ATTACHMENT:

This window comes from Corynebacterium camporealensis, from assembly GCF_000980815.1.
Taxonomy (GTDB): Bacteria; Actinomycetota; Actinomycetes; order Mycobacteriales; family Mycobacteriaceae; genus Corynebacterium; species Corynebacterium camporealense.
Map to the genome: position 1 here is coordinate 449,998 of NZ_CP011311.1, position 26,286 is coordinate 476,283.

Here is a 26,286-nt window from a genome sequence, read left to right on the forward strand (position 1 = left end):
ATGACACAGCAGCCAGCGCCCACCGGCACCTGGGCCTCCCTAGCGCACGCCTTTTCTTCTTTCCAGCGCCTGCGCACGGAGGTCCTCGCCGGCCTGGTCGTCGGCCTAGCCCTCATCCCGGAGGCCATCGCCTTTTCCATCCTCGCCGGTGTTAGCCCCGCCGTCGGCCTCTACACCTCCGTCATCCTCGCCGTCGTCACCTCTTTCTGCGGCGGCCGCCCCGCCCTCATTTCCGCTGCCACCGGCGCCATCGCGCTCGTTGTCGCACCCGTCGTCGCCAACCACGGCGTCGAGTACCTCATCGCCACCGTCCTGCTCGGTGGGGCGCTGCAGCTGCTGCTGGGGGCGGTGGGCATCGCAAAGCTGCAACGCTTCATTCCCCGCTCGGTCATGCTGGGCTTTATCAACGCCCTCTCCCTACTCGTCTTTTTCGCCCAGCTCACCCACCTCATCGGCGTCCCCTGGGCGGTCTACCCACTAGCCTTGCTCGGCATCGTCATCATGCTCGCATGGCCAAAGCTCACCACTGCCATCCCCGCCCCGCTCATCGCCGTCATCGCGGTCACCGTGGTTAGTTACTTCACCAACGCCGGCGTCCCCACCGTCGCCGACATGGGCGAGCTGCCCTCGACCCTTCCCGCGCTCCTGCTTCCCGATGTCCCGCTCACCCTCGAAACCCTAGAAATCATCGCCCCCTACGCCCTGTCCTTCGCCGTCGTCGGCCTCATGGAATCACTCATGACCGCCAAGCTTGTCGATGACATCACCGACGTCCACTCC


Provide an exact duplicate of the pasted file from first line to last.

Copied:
This window comes from Corynebacterium camporealensis, from assembly GCF_000980815.1.
Taxonomy (GTDB): Bacteria; Actinomycetota; Actinomycetes; order Mycobacteriales; family Mycobacteriaceae; genus Corynebacterium; species Corynebacterium camporealense.
Map to the genome: position 1 here is coordinate 449,998 of NZ_CP011311.1, position 26,286 is coordinate 476,283.

Here is a 26,286-nt window from a genome sequence, read left to right on the forward strand (position 1 = left end):
ATGACACAGCAGCCAGCGCCCACCGGCACCTGGGCCTCCCTAGCGCACGCCTTTTCTTCTTTCCAGCGCCTGCGCACGGAGGTCCTCGCCGGCCTGGTCGTCGGCCTAGCCCTCATCCCGGAGGCCATCGCCTTTTCCATCCTCGCCGGTGTTAGCCCCGCCGTCGGCCTCTACACCTCCGTCATCCTCGCCGTCGTCACCTCTTTCTGCGGCGGCCGCCCCGCCCTCATTTCCGCTGCCACCGGCGCCATCGCGCTCGTTGTCGCACCCGTCGTCGCCAACCACGGCGTCGAGTACCTCATCGCCACCGTCCTGCTCGGTGGGGCGCTGCAGCTGCTGCTGGGGGCGGTGGGCATCGCAAAGCTGCAACGCTTCATTCCCCGCTCGGTCATGCTGGGCTTTATCAACGCCCTCTCCCTACTCGTCTTTTTCGCCCAGCTCACCCACCTCATCGGCGTCCCCTGGGCGGTCTACCCACTAGCCTTGCTCGGCATCGTCATCATGCTCGCATGGCCAAAGCTCACCACTGCCATCCCCGCCCCGCTCATCGCCGTCATCGCGGTCACCGTGGTTAGTTACTTCACCAACGCCGGCGTCCCCACCGTCGCCGACATGGGCGAGCTGCCCTCGACCCTTCCCGCGCTCCTGCTTCCCGATGTCCCGCTCACCCTCGAAACCCTAGAAATCATCGCCCCCTACGCCCTGTCCTTCGCCGTCGTCGGCCTCATGGAATCACTCATGACCGCCAAGCTTGTCGATGACATCACCGACGTCCACTCC